Vaccine to Treat Chemo-resistant Pancreatic Cancer

Pancreatic cancer is difficult to detect and is often advanced by the time it is diagnosed, with devastating outcomes for patients.

ECU ResearchersThis is particularly true in Eastern North Carolina due to demographic and health care risk factors. Currently only 20 percent of patients whose tumors are successfully removed survive long-term, even with chemotherapy. Immunological therapy shows promise, even in some cancers that do not respond to chemotherapy.

Researchers Emmanuel E. Zervos, MD, a professor of surgery, and Rachel R. Roper, PhD, an assistant professor of microbiology and immunology at East Carolina University, are trying to introduce a gene the pair discovered into a common pox virus and use the virus to create a vaccine to treat chemo-resistant pancreatic cancers in mice. If this study is successful, it will open the door to treat this deadly cancer in humans.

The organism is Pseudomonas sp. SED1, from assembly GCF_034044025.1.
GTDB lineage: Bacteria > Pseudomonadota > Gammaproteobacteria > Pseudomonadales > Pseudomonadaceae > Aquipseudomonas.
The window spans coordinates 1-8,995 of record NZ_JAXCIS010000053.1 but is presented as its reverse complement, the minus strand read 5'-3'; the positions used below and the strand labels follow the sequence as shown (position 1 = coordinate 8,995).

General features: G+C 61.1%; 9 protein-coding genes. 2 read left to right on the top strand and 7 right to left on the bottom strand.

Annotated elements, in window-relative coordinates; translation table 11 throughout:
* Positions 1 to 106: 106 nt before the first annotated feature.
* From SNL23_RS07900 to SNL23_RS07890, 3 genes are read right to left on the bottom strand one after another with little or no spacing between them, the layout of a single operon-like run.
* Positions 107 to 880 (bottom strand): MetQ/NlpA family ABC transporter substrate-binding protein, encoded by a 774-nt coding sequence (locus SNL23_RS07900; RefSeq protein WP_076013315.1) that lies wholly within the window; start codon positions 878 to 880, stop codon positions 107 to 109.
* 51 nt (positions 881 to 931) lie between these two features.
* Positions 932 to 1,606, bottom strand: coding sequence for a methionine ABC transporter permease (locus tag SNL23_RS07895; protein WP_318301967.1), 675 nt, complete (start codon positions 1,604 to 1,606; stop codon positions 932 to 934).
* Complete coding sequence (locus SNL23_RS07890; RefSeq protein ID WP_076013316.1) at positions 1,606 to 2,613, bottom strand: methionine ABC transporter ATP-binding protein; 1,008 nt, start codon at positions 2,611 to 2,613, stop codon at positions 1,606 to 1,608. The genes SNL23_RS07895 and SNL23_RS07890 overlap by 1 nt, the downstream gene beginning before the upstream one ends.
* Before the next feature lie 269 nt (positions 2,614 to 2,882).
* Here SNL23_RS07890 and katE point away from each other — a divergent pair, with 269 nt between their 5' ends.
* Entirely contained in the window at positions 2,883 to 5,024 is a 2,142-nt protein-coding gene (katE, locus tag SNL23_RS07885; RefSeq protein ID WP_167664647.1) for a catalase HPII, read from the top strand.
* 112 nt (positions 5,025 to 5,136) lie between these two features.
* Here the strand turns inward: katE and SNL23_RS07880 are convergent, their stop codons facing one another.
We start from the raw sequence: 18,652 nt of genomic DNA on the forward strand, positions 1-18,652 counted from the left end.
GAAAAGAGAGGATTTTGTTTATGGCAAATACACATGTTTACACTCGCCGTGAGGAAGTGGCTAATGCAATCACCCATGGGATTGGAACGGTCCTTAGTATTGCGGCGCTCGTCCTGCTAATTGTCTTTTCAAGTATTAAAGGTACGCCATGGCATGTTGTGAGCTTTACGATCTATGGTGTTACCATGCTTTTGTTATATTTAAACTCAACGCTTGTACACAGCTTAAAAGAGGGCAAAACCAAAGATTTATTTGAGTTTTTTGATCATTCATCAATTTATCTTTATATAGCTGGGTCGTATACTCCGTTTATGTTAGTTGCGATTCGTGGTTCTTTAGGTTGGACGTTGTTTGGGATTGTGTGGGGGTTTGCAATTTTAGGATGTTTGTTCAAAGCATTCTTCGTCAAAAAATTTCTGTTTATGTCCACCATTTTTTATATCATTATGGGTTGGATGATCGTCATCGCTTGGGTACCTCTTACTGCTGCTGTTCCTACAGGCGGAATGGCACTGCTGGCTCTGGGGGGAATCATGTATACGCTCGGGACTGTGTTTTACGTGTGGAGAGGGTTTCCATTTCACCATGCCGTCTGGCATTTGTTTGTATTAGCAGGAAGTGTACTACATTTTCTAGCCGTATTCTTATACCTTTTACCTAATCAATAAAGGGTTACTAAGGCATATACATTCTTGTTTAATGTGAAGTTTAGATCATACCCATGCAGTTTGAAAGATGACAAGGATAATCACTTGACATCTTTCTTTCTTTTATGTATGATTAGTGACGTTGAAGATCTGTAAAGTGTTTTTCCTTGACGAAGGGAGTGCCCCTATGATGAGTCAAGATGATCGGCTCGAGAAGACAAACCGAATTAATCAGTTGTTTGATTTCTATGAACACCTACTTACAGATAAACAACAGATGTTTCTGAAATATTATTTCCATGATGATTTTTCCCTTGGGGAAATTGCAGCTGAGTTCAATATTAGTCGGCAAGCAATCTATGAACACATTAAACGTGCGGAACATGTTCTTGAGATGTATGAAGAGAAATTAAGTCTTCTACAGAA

This study is funded in part through one of 12 UCRF Innovation grants awarded  in the December 2008 funding cycle.